Quotes about Nations

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Spain: A whale stranded upon the coast of Europe.

I don't even know what street Canada is on.
If it were not for the government, we should have nothing to laugh at in France.
China has no income tax, no unemployment and not a single soldier outside its borders.
Be England what she will, with all her faults she is my country still.
The soil of their native land is dear to all the hearts of mankind.
I do not call the sod under my feet my country; but language -- religion -- government -- blood -- identity in these makes men of one country.
There's always something fishy about the French.
God made the country and man made the town.
Nations have always good reasons for being what they are, and the best of all is that they cannot be otherwise.
The wealth and prosperity of the country are only the comeliness of the body, the fullness of the flesh and fat; but the spirit is independent of them; it requires only muscle, bone and nerve for the true exercise of its functions. We cannot lose our liberty, because we cannot cease to think.
Great countries are those that produce great people.
Nationality is the miracle of political independence; race is the principle of physical analogy.
Canada has never been a melting pot; more like a tossed salad.
In the true sense one's native land, with its background of tradition, early impressions, reminiscences and other things dear to one, is not enough to make sensitive human beings feel at home.
If nations always moved from one set of furnished rooms to another -- and always into a better set -- things might be easier, but the trouble is that there is no one to prepare the new rooms. The future is worse than the ocean -- there is nothing there. It will be what men and circumstances make it.
Nations without a past are contradictions in terms. What makes a nation is the past, what justifies one nation against others is the past, and historians are the people who produce it.
Men may be linked in friendship. Nations are linked only by interests.
The only thing chicken about Israel is their soup.
The trees in Siberia are miles apart, that is why the dogs are so fast. [About Russia]
Nations, like stars, are entitled to eclipse. All is well, provided the light returns and the eclipse does not become endless night. Dawn and resurrection are synonymous. The reappearance of the light is the same as the survival of the soul.
The history of any nation follows an undulatory course. In the trough of the wave we find more or less complete anarchy; but the crest is not more or less complete Utopia, but only, at best, a tolerably humane, partially free and fairly just society that invariably carries within itself the seeds of its own decadence.
A nation is the same people living in the same place.
A people always ends by resembling its shadow.
God how I hate new countries: They are older than the old, more sophisticated, much more conceited, only young in a certain puerile vanity more like senility than anything.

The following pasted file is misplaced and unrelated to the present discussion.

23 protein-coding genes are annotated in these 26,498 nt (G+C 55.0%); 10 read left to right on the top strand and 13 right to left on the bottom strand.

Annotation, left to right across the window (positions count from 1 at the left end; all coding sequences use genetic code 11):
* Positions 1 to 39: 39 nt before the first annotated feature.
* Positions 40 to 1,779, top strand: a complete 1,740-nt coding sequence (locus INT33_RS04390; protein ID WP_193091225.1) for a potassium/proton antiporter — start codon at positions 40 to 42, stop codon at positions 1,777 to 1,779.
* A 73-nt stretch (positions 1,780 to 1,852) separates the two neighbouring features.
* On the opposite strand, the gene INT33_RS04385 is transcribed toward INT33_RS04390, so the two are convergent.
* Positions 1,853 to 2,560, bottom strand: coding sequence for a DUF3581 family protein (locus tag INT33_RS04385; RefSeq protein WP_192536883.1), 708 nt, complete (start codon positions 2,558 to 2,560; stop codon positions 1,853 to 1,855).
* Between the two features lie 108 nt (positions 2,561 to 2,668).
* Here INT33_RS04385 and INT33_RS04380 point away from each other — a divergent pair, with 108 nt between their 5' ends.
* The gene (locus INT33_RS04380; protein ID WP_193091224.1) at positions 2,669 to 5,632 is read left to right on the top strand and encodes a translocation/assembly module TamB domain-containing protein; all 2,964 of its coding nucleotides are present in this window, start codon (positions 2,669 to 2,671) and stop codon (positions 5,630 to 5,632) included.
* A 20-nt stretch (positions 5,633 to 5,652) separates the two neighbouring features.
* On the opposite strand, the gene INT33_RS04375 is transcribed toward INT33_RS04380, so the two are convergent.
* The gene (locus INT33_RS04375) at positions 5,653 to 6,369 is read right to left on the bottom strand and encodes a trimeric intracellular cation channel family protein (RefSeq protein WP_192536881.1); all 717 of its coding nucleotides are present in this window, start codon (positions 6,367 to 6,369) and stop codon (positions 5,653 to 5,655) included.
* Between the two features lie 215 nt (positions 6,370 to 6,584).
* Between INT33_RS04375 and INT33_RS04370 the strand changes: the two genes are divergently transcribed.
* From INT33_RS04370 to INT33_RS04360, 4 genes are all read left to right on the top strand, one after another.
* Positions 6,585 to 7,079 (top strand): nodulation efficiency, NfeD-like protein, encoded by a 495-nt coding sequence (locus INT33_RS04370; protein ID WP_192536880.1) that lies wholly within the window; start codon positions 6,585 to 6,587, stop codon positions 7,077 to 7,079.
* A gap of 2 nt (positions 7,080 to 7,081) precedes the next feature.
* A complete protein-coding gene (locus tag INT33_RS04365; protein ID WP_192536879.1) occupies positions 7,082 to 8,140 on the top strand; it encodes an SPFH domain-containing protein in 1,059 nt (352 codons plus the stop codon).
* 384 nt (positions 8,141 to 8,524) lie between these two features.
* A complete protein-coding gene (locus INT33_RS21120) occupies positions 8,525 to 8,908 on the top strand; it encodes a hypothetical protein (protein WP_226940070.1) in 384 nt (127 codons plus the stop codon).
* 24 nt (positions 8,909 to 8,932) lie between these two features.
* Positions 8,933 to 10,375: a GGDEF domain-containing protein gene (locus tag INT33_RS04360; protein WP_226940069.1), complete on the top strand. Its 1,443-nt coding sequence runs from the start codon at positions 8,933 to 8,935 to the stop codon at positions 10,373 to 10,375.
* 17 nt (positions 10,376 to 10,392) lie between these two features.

The great nations have always acted like gangsters, and the small nations like prostitutes.
States that rise quickly, just as all the other things of nature that are born and grow rapidly, cannot have roots and ramifications; the first bad weather kills them.
The country has charms only for those not obliged to stay there.
The policy of Russia is changeless. Its methods, its tactics, its maneuvers may change, but the polar star of its policy, world domination, is a fixed star. [About Russia]
A Country is not a mere territory; the particular territory is only its foundation. The Country is the idea which rises upon that foundation; it is the sentiment of love, the sense of fellowship which binds together all the sons of that territory.
Methinks I see in my mind a noble and puissant nation rousing herself like a strong man after sleep, and shaking her invincible locks. Methinks I see her as an eagle mewing her mighty youth, and kindling her undazzled eyes at the full midday beam.
Frenchmen have an unlimited capacity for gallantry and indulge it on every occasion.
States are as the men, they grow out of human characters.
There is always something new out of Africa.
It is equality of monotony which makes the strength of the British Isles.
If there be no nobility of descent in a nation, all the more indispensable is it that there should be nobility of ascent -- a character in them that bear rule, so fine and high and pure, that as men come within the circle of its influence, they involuntarily pay homage to that which is the one pre-eminent distinction, the Royalty of Virtue.
Most nations, as well as people are impossible only in their youth; they become incorrigible as they grow older.
The strength and power of a country depends absolutely on the quantity of good men and women in it.
National character is only another name for the particular form which the littleness, perversity and baseness of mankind take in every country. Every nation mocks at other nations, and all are right.

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